06/19/2013 01:21 pm ET Updated Aug 19, 2013

Why Things Are Never Good Enough for You

A few weeks ago I Ianded in Spain. I was ecstatic, all ready for a blissful vacation.

Turns out, it wasn't always so blissful. Moments of relaxation and joy were infused with other moments... of irritated glances and heavy sighs.

It happened because I had to do a lot of waiting... in line at the airport, at the bus station. Everywhere I went it seemed things were getting in the way of getting to the good stuff.

You know how it goes because it happens to you, too. We wait all the time. We wait for the light to turn green... we wait for our meal to arrive at lunch... we wait for the person in front of us at the supermarket to carefully write a check.

And we wait for other, bigger things too:

  • We wait for the day when we finally make enough money to feel secure.
  • We wait for the big promotion that will get us the title we deserve.
  • We wait for our kids to go to college so we can move to a new part of the country.

Waiting feels normal. So we accept it as best we can and we tell ourselves that this is just the way life is, that sometimes we just need to wait to get to the good stuff.

But let's think about what this mentality really means.

When we wait for the good stuff to happen in the future -- whether it's for the light to turn green or the job to get better -- what we're really saying is that the good stuff is not happening now. We're saying that this moment, the one we're in right now, is not good enough. And sooner or later, at another time, things will get better.

While this gives us solace, when we really think about it it's a pretty terrible way to live and work. Life is really just a whole bunch of "right now" moments strung together. If this moment is not what we want, and we constantly find ourselves waiting for a better future -- minutes or years from now -- then we're really just accepting our own unhappiness all the time.

And what happens in that future? We get the green light but then hit another red around the corner. We get that promotion and then we realize we need even more money to really feel secure. We get to move but then our furniture feels shabby. And so the cycle continues. And we're never happy, or as happy as we could be.

Does this mean we should forget about the future? That we should avoid setting goals or striving for even greater happiness and success ahead? Of course not.


If all we do is hang tightly onto a future moment and forget that this moment right now is life passing us by, then we'll never have the sense of peace, accomplishment and happiness that we could have.

So how do we turn the waiting game into something else... into a way of balancing our dreams for the future while making the most of the present?

A few steps:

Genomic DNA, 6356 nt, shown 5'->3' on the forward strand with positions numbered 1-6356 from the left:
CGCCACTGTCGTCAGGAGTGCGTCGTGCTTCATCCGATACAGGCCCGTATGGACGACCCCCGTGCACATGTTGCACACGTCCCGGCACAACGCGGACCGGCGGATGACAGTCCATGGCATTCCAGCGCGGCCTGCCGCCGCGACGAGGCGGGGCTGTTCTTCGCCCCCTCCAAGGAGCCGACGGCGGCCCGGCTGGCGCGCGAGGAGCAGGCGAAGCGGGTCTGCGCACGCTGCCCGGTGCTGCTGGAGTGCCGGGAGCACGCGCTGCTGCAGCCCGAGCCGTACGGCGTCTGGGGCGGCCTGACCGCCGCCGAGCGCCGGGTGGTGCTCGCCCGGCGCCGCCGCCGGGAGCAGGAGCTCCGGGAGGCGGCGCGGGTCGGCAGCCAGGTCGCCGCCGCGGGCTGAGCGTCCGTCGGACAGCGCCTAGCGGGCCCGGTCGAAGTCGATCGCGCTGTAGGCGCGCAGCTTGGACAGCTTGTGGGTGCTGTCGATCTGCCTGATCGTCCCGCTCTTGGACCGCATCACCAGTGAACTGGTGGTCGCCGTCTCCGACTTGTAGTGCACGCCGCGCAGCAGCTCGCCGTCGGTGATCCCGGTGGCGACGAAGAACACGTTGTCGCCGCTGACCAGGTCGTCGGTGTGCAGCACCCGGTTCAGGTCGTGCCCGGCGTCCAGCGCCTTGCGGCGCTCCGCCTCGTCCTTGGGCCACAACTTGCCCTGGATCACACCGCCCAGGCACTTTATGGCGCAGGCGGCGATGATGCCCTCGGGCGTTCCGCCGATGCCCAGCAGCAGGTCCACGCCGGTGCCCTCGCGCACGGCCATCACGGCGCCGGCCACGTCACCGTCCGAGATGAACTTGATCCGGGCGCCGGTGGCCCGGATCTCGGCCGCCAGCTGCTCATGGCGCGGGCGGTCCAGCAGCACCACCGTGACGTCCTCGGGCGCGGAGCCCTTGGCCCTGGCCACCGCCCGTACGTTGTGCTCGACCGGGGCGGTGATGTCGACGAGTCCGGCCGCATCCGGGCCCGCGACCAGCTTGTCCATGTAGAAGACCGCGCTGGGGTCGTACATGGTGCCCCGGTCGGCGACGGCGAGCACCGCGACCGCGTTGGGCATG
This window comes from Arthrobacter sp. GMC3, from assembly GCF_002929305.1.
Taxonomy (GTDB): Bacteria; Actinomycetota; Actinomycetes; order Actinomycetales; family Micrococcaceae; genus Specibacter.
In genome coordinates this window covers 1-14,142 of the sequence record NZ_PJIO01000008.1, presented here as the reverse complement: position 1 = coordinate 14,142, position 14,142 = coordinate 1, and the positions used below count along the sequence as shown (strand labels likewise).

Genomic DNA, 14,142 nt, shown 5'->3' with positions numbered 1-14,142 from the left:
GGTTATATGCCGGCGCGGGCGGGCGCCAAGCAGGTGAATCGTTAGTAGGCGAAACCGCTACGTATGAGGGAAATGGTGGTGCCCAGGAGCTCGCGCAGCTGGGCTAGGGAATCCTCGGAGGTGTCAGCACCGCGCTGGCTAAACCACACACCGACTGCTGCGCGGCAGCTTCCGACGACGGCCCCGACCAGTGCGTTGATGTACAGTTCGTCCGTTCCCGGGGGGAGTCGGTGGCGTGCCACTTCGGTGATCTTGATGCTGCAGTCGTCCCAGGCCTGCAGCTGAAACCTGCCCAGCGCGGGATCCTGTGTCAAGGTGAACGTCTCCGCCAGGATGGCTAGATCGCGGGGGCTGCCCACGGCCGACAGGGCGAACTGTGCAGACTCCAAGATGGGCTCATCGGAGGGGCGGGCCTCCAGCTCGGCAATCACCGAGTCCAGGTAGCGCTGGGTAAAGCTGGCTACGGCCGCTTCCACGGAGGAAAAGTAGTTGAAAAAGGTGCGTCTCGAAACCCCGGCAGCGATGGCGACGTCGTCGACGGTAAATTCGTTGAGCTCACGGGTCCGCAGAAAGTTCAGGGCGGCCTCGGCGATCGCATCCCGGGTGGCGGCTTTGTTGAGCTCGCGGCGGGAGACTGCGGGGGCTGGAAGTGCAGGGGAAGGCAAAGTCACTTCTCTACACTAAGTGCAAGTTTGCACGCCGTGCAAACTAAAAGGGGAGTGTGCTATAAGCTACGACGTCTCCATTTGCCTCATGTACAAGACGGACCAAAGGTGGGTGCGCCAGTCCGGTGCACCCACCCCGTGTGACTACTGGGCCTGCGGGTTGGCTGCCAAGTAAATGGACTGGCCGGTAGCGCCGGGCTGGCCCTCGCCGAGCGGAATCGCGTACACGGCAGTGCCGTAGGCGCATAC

1. When we're waiting for something small, like a light to change or for our turn at the register, we look around and take everything in -- the sounds, people and color -- and we realize that this moment is different than anything we'll ever experience so we'd better appreciate it. And then we do.
  2. When we're impatiently looking to a future moment we realize we've got a lot to be grateful for at this moment -- and we force ourselves to remember at least one of them. And then we do.*
  3. When we're experiencing a particularly painful moment we decide to use our power to either take action now or to accept our present situation fully and find some peace. And then we do.
  4. When we look to a bright future we remind ourselves that whatever comes next will simply be added on to what we've got now... so we'd better make the most of it. And then we do.
(*A great trick for this is to start with the thought "Well, at least..." I did this when two kids were screaming behind me on a line, and I thought "Well, at least they're not mine." Worked like a charm.)

It's easier said than done, yes? I know because I work on this and sometimes just want to tell myself to shut up. And sometimes the pain of the present is so great that we need to focus on a better future.

And that's all fine and normal. But, we can still work on it.

That's why I decided to give it a try while I was in Spain... when I focused less on the long line at Starbucks and more on the beautiful sights, people and language around me. I was in Spain after all!

Oh, and I also remembered to feel grateful that I was able to find my favorite coffee shop so far from home in the first place.

This week:

Recognize how you spend time waiting for the small and big things in your life to get better -- and how it makes your present moment less happy.

Remember to focus on what you've got right now. Look around and take it in. Find some gratitude both for what you've got, and for the power you can use to take action.

Then celebrate yourself for making things good enough right now. And feel happier for it.

Now go do good... and do it well.

For more by Deirdre Maloney, click here.

For more on emotional wellness, click here.